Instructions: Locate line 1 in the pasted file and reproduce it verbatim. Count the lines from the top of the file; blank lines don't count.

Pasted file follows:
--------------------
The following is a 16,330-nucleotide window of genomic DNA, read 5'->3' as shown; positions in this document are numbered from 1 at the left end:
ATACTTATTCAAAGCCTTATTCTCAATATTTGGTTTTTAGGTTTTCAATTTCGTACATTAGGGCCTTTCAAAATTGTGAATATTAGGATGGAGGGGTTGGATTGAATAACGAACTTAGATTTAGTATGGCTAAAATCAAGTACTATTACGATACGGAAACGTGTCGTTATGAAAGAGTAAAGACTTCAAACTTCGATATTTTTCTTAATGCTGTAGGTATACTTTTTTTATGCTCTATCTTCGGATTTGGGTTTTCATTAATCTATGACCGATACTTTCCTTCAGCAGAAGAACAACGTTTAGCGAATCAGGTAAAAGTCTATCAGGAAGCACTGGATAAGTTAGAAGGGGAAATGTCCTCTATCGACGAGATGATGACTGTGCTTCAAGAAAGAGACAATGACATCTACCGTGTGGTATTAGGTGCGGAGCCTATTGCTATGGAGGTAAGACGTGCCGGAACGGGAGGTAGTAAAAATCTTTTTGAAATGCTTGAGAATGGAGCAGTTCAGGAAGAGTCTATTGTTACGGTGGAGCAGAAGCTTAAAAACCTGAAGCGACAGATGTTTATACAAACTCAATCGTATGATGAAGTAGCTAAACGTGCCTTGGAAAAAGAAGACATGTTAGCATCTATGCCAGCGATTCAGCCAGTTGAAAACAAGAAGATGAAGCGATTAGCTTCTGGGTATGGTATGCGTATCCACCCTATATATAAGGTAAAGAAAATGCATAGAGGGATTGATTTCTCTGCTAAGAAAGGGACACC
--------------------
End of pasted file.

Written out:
The following is a 16,330-nucleotide window of genomic DNA, read 5'->3' as shown; positions in this document are numbered from 1 at the left end: